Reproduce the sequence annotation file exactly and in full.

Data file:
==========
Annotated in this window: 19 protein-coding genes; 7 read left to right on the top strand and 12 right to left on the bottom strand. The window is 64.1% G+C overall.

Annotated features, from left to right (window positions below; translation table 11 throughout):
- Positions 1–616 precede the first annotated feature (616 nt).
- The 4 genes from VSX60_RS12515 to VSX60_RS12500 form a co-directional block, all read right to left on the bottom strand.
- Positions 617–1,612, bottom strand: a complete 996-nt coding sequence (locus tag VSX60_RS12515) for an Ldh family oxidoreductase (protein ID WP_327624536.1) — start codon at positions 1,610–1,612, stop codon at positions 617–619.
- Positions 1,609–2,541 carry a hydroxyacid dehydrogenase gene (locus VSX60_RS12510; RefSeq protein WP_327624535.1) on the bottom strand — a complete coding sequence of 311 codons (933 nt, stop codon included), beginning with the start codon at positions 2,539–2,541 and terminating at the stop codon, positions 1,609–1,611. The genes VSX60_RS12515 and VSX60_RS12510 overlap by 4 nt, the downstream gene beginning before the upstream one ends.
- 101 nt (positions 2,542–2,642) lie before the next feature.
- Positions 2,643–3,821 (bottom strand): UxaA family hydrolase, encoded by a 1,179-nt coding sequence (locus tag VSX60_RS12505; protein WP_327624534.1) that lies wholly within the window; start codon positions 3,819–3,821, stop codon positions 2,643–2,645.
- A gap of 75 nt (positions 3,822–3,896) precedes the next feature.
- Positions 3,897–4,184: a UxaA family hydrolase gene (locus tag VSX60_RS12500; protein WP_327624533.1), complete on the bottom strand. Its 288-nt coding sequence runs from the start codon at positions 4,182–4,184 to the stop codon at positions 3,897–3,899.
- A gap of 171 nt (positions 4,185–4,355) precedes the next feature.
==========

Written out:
Annotated in this window: 19 protein-coding genes; 7 read left to right on the top strand and 12 right to left on the bottom strand. The window is 64.1% G+C overall.

Annotated features, from left to right (window positions below; translation table 11 throughout):
- Positions 1–616 precede the first annotated feature (616 nt).
- The 4 genes from VSX60_RS12515 to VSX60_RS12500 form a co-directional block, all read right to left on the bottom strand.
- Positions 617–1,612, bottom strand: a complete 996-nt coding sequence (locus tag VSX60_RS12515) for an Ldh family oxidoreductase (protein ID WP_327624536.1) — start codon at positions 1,610–1,612, stop codon at positions 617–619.
- Positions 1,609–2,541 carry a hydroxyacid dehydrogenase gene (locus VSX60_RS12510; RefSeq protein WP_327624535.1) on the bottom strand — a complete coding sequence of 311 codons (933 nt, stop codon included), beginning with the start codon at positions 2,539–2,541 and terminating at the stop codon, positions 1,609–1,611. The genes VSX60_RS12515 and VSX60_RS12510 overlap by 4 nt, the downstream gene beginning before the upstream one ends.
- 101 nt (positions 2,542–2,642) lie before the next feature.
- Positions 2,643–3,821 (bottom strand): UxaA family hydrolase, encoded by a 1,179-nt coding sequence (locus tag VSX60_RS12505; protein WP_327624534.1) that lies wholly within the window; start codon positions 3,819–3,821, stop codon positions 2,643–2,645.
- A gap of 75 nt (positions 3,822–3,896) precedes the next feature.
- Positions 3,897–4,184: a UxaA family hydrolase gene (locus tag VSX60_RS12500; protein WP_327624533.1), complete on the bottom strand. Its 288-nt coding sequence runs from the start codon at positions 4,182–4,184 to the stop codon at positions 3,897–3,899.
- A gap of 171 nt (positions 4,185–4,355) precedes the next feature.